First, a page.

One of the biggest risks associated with an organizations venture into the social realm is the #fail. Whether on Twitter, Facebook or any other medium. Companies without proper structure and planning in place open themselves up to all sorts of dangers.
It is hard to pinpoint the exact cause of these PR disasters. From my observations of companies, I would identify a few possible issues.
For small businesses, mistakes often come as an owner/manager who also runs social media gets too personally involved, many small businesses may even feel comfortable saying some of these things to a customer in person (I disagree with that approach), but when you put something online, it becomes a much bigger issue. Case in point- Boner’s BBQ (note- this is pretty much as bad as it gets).
Another issue I see frequently with small businesses, is (I’m going to make some generalizations here) when the Baby Boomer owners, ask their 16 year old digital-native grandchild to help them get their business on Facebook. This can work out all fine and well, but there is a lot of risk involved, and it is always critical to know and trust the people running your online media. Companies need to remember, that just because someone has their own online presence, doesn’t mean they should be managing an organizations.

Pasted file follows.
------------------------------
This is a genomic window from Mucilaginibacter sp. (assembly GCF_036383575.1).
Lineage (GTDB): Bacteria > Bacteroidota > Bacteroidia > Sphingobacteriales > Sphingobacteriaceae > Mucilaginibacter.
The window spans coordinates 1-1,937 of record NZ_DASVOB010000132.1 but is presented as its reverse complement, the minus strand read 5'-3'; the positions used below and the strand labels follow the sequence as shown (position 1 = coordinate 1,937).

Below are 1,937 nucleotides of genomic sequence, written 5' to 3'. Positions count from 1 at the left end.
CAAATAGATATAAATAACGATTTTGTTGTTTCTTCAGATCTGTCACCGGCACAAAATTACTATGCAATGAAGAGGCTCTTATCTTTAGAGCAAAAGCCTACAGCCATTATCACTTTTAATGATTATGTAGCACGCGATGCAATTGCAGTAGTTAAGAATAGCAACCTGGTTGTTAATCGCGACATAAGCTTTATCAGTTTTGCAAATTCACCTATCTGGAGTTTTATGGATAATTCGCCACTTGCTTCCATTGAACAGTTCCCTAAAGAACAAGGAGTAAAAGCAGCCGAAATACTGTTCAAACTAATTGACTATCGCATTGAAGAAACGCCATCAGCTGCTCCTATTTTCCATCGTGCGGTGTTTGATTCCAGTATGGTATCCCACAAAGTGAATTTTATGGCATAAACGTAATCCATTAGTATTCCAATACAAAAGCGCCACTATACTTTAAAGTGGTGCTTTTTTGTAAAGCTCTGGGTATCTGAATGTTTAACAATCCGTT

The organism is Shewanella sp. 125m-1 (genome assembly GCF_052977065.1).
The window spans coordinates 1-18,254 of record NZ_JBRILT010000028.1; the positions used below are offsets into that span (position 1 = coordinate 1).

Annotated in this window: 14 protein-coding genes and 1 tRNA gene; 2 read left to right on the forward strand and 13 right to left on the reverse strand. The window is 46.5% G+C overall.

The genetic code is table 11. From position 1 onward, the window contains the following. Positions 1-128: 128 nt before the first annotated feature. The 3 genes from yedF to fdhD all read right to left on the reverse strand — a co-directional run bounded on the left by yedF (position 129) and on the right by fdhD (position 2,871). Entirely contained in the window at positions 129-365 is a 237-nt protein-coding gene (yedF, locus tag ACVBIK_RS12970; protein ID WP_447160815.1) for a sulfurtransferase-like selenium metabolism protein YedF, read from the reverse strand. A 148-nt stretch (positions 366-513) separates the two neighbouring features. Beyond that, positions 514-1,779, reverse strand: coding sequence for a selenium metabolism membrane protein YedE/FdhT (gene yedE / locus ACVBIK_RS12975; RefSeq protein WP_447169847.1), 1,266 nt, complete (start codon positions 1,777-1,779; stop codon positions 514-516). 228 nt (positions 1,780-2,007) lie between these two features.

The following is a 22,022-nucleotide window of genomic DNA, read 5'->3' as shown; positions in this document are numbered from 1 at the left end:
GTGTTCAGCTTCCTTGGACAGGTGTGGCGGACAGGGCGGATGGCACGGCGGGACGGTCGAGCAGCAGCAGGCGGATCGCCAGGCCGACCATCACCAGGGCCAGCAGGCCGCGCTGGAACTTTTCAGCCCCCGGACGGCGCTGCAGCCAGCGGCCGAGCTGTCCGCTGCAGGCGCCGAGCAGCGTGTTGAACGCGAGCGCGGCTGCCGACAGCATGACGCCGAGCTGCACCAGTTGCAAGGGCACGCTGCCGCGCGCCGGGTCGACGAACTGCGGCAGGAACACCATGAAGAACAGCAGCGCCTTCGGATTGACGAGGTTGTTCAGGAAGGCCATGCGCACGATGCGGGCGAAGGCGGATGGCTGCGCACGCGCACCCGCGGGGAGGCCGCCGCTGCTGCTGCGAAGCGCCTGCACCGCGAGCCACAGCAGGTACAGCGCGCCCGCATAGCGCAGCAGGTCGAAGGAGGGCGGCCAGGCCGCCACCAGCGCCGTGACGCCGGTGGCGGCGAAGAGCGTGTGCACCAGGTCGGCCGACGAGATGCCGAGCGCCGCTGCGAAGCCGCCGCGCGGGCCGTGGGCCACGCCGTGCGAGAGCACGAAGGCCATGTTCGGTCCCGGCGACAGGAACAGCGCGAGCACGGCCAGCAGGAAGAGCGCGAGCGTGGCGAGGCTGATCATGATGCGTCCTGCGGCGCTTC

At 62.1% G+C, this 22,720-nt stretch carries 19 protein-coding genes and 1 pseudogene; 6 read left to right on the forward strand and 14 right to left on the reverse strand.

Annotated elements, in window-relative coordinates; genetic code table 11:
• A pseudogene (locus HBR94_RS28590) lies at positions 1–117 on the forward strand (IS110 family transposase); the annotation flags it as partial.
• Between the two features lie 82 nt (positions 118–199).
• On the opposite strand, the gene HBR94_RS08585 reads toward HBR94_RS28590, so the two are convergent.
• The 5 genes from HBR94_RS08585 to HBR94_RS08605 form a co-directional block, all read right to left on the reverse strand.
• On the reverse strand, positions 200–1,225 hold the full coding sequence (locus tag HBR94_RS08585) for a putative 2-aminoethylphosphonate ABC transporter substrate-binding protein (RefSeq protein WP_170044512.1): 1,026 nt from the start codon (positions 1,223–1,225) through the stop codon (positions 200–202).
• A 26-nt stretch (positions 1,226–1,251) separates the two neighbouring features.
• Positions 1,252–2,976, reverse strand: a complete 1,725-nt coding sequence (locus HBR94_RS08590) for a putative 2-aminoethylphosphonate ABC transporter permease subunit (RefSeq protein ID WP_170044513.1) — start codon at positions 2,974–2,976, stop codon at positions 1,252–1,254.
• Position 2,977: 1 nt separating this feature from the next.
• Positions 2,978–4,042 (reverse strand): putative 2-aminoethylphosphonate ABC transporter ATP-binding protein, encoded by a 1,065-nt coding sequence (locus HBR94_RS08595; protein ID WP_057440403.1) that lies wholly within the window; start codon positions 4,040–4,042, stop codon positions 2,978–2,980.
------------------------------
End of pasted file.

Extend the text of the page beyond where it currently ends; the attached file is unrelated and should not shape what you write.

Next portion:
In larger organizations, a similar situation exists, where Social Media has become something the IT department handles, because it is done on a computer. Luckily this is changing. It is also important that professional communicators handle your online communications (this really is a no-brainer).
Another problem that plagues larger businesses, is the scheduled post. People catch onto this pretty fast, and if not, events will make sure it blows up in your face eventually. If any further example is needed, just look to The Great Twitter Crash of 2012; reports have indicated that when service was restored, accounts with tweets scheduled during the outage dumped them all at once. That makes your organization look very authentic (or not).
The answer to all of these issues (and I am sure there are many more causes I’ve missed) is to employ, hire, contract, bribe with cookies, etc- people you know and trust to communicate for your organization online. In addition to this, a social media plan needs to be in place, preferably woven into a larger communications plan. This plan should allow for the flexibility necessary online, while still accounting for humanities more pathetic tendencies to say stupid things online.